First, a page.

Hague mocks “Archbishop” Mandelson during no confidence debate

June 11, 2009 at 10:01 am Leave a comment


by Tony Grew

MPs discussed the possibility of an immediate general election yesterday after the SNP and Plaid Cymru tabled a motion calling on the Prime Minister to seek a dissolution of the present Parliament.

Angus Robertson, the SNP leader at Westminster, told MPs:

“The case for the dissolution of the House of Commons is urgent, compelling and of greater importance than any party political interest.

“It is clear that the public believe that this Parliament is without legitimacy, credibility or trust.

“The expenses scandal is the most recent cause of this public concern, but there are other causes that have undermined faith in the political process, including the decision taking us into an illegal and immoral war in Iraq that was based on a lie.

“We in the SNP and Plaid Cymru believe it is only by demonstrating our trust in the people through an immediate general election that we can begin to rebuild trust in parliamentary democracy.”

Mr Robertson said that the SNP/Plaid motion is not one of no confidence in the Prime Minister or the Government.

“That is why I appeal to Members from all parts of the House to support it,” he said.

“In truth, the Government’s case against an election has nothing to do with the need to pursue parliamentary reform or manage the economy.

“It is pure, naked self-preservation in the wake of the worst electoral showing by the Labour party in 90 years.”

Peter Hain, the newly-appointed Secretary of State for Wales, responded for the government.

“I thank the hon. Member for Moray (Angus Robertson) for praising the Prime Minister—we can do much more of that in the debate,” he said.

“I also thank the leader of Plaid Cymru for his earlier welcome of my reinstatement as Secretary of State—I am grateful. I apologise to him and the House for having to rush off after I have spoken to get my seals of office.

“I have to stand the hon. Gentleman up for the Queen.”

Mr Hain started by asking why David Cameron had not tabled the motion as Leader of the Opposition.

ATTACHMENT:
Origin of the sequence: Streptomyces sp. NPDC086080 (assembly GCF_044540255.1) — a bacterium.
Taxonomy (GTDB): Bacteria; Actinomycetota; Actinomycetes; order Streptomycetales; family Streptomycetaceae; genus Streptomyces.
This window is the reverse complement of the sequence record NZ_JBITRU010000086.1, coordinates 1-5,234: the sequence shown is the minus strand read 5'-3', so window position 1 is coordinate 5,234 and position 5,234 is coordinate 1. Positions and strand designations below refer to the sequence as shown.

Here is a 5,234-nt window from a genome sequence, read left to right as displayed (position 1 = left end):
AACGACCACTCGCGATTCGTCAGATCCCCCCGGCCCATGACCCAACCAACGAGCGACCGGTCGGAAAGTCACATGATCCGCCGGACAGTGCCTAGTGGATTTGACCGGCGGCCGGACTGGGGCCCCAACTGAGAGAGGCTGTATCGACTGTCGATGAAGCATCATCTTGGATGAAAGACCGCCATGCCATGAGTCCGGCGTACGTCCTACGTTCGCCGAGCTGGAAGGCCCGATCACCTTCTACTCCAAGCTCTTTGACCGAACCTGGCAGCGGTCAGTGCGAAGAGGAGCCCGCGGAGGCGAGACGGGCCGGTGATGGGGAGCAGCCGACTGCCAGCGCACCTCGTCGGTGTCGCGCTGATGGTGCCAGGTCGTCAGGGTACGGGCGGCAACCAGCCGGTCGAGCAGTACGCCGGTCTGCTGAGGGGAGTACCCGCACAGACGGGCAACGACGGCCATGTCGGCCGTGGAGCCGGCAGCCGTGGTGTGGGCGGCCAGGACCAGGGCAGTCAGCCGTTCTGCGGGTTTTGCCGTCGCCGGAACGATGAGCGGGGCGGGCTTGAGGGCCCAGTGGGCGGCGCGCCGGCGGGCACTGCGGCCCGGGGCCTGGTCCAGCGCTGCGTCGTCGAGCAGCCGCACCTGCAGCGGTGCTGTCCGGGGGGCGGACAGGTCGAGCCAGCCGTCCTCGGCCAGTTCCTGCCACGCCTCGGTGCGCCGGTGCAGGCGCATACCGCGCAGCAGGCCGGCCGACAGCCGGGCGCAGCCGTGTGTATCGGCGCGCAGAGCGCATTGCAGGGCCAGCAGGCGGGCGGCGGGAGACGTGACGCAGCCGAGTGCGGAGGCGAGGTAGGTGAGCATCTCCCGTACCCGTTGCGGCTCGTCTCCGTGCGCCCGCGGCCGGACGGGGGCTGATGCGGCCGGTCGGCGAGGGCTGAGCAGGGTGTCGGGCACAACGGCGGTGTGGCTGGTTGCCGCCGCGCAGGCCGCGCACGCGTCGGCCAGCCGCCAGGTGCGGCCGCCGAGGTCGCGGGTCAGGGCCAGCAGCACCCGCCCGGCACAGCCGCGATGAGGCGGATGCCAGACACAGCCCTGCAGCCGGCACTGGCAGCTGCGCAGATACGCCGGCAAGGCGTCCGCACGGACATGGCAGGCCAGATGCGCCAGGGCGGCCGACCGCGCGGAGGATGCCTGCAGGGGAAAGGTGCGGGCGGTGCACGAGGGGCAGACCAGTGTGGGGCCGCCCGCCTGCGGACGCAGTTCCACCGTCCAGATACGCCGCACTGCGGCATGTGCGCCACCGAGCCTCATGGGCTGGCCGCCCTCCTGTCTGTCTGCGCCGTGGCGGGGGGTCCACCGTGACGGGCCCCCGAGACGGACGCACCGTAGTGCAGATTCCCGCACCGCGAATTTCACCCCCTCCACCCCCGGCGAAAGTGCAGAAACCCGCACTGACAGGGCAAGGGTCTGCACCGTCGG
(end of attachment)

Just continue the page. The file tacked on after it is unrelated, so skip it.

“He calls for an immediate general election every time he gets out of bed and every time he goes on television,” he said.

“He has said virtually nothing for the past few weeks, except to demand an early election.

“So why does not he table the motion instead of trooping dutifully behind the nationalists? Is he just playing to the media gallery, as usual, because he knows that the House of Commons will not back him? Is it a case of bravery before the cameras, cowardice before Parliament?”

The Deputy Speaker asked him to withdraw his remark about cowardice, as it is unparliamentary language.

“I happily do so—it was said in jest,” Mr Hain said.

“The leader of the Conservative party is allowing the nationalists to do his work for him.”

He later branded Plaid Cymru and the SNP as “the Tories’ little helpers.”

“In 1979, the SNP voted to destroy a Labour Government and usher in 18 years of miserable Tory rule,” he said.

“In the European elections, voting Plaid Cymru allowed the Tories to top the poll in Wales—albeit on a pitiful vote of just over 6 per cent. of the electorate. Voting SNP will allow the Tories to get in at Westminster.”

Mr Hain said an immediate election would be nothing more than a referendum on the MPs’ expenses scandal.

“When the time comes to call an election, we will indeed get a renewed mandate to take the country forward and to meet the challenges of the future,” he told the House.

“That will be the choice that is put before the British people at that point. They would not forgive us, however, for abandoning the job of implementing parliamentary reform and economic recovery now. ”